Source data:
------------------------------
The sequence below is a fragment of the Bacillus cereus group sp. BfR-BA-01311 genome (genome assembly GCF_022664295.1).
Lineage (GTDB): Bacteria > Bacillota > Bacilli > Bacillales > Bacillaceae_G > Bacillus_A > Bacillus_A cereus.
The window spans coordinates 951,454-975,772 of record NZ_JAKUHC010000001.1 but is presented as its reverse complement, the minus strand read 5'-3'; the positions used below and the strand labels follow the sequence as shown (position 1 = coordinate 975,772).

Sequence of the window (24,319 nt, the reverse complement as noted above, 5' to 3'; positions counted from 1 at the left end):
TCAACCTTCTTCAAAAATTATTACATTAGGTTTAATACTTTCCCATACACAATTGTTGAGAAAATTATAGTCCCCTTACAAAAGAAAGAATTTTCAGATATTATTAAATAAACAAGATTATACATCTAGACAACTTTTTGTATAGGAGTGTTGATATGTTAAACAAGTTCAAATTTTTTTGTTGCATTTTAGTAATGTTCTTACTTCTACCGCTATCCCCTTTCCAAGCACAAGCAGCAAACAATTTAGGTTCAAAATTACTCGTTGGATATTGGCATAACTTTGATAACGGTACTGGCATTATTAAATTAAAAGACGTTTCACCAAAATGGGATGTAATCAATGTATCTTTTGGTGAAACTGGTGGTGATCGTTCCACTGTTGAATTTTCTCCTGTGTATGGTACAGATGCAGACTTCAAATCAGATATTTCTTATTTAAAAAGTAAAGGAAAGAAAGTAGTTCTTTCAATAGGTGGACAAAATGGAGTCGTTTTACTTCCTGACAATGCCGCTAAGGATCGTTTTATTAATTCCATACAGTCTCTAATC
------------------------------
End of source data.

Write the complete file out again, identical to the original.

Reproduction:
The sequence below is a fragment of the Bacillus cereus group sp. BfR-BA-01311 genome (genome assembly GCF_022664295.1).
Lineage (GTDB): Bacteria > Bacillota > Bacilli > Bacillales > Bacillaceae_G > Bacillus_A > Bacillus_A cereus.
The window spans coordinates 951,454-975,772 of record NZ_JAKUHC010000001.1 but is presented as its reverse complement, the minus strand read 5'-3'; the positions used below and the strand labels follow the sequence as shown (position 1 = coordinate 975,772).

Sequence of the window (24,319 nt, the reverse complement as noted above, 5' to 3'; positions counted from 1 at the left end):
TCAACCTTCTTCAAAAATTATTACATTAGGTTTAATACTTTCCCATACACAATTGTTGAGAAAATTATAGTCCCCTTACAAAAGAAAGAATTTTCAGATATTATTAAATAAACAAGATTATACATCTAGACAACTTTTTGTATAGGAGTGTTGATATGTTAAACAAGTTCAAATTTTTTTGTTGCATTTTAGTAATGTTCTTACTTCTACCGCTATCCCCTTTCCAAGCACAAGCAGCAAACAATTTAGGTTCAAAATTACTCGTTGGATATTGGCATAACTTTGATAACGGTACTGGCATTATTAAATTAAAAGACGTTTCACCAAAATGGGATGTAATCAATGTATCTTTTGGTGAAACTGGTGGTGATCGTTCCACTGTTGAATTTTCTCCTGTGTATGGTACAGATGCAGACTTCAAATCAGATATTTCTTATTTAAAAAGTAAAGGAAAGAAAGTAGTTCTTTCAATAGGTGGACAAAATGGAGTCGTTTTACTTCCTGACAATGCCGCTAAGGATCGTTTTATTAATTCCATACAGTCTCTAATC